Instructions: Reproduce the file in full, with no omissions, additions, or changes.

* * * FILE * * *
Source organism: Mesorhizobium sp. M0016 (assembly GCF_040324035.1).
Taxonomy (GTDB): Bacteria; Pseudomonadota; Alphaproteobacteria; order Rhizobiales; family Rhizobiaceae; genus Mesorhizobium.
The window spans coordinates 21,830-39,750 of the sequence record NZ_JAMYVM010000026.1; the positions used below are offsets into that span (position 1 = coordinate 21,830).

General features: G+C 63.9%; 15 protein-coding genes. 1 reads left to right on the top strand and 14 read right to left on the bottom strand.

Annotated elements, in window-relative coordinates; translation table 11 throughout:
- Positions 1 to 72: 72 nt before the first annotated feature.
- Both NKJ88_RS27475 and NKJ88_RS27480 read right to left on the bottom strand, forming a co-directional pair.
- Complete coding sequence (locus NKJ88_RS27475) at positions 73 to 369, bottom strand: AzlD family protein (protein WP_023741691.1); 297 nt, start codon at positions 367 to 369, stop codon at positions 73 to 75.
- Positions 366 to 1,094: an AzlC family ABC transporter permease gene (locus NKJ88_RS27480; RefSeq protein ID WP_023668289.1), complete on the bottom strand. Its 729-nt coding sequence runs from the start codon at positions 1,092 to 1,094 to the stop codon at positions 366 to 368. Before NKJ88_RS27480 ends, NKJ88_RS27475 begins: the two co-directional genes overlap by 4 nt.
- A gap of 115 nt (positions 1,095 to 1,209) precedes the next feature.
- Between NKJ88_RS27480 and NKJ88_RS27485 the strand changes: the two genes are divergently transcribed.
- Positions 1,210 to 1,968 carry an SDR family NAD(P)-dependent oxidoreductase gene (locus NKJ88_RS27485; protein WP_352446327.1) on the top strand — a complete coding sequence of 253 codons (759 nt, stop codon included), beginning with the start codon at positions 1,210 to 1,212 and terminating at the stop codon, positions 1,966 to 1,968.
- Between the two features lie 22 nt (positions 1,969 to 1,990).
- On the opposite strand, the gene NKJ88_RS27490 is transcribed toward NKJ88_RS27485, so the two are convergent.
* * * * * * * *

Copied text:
Source organism: Mesorhizobium sp. M0016 (assembly GCF_040324035.1).
Taxonomy (GTDB): Bacteria; Pseudomonadota; Alphaproteobacteria; order Rhizobiales; family Rhizobiaceae; genus Mesorhizobium.
The window spans coordinates 21,830-39,750 of the sequence record NZ_JAMYVM010000026.1; the positions used below are offsets into that span (position 1 = coordinate 21,830).

General features: G+C 63.9%; 15 protein-coding genes. 1 reads left to right on the top strand and 14 read right to left on the bottom strand.

Annotated elements, in window-relative coordinates; translation table 11 throughout:
- Positions 1 to 72: 72 nt before the first annotated feature.
- Both NKJ88_RS27475 and NKJ88_RS27480 read right to left on the bottom strand, forming a co-directional pair.
- Complete coding sequence (locus NKJ88_RS27475) at positions 73 to 369, bottom strand: AzlD family protein (protein WP_023741691.1); 297 nt, start codon at positions 367 to 369, stop codon at positions 73 to 75.
- Positions 366 to 1,094: an AzlC family ABC transporter permease gene (locus NKJ88_RS27480; RefSeq protein ID WP_023668289.1), complete on the bottom strand. Its 729-nt coding sequence runs from the start codon at positions 1,092 to 1,094 to the stop codon at positions 366 to 368. Before NKJ88_RS27480 ends, NKJ88_RS27475 begins: the two co-directional genes overlap by 4 nt.
- A gap of 115 nt (positions 1,095 to 1,209) precedes the next feature.
- Between NKJ88_RS27480 and NKJ88_RS27485 the strand changes: the two genes are divergently transcribed.
- Positions 1,210 to 1,968 carry an SDR family NAD(P)-dependent oxidoreductase gene (locus NKJ88_RS27485; protein WP_352446327.1) on the top strand — a complete coding sequence of 253 codons (759 nt, stop codon included), beginning with the start codon at positions 1,210 to 1,212 and terminating at the stop codon, positions 1,966 to 1,968.
- Between the two features lie 22 nt (positions 1,969 to 1,990).
- On the opposite strand, the gene NKJ88_RS27490 is transcribed toward NKJ88_RS27485, so the two are convergent.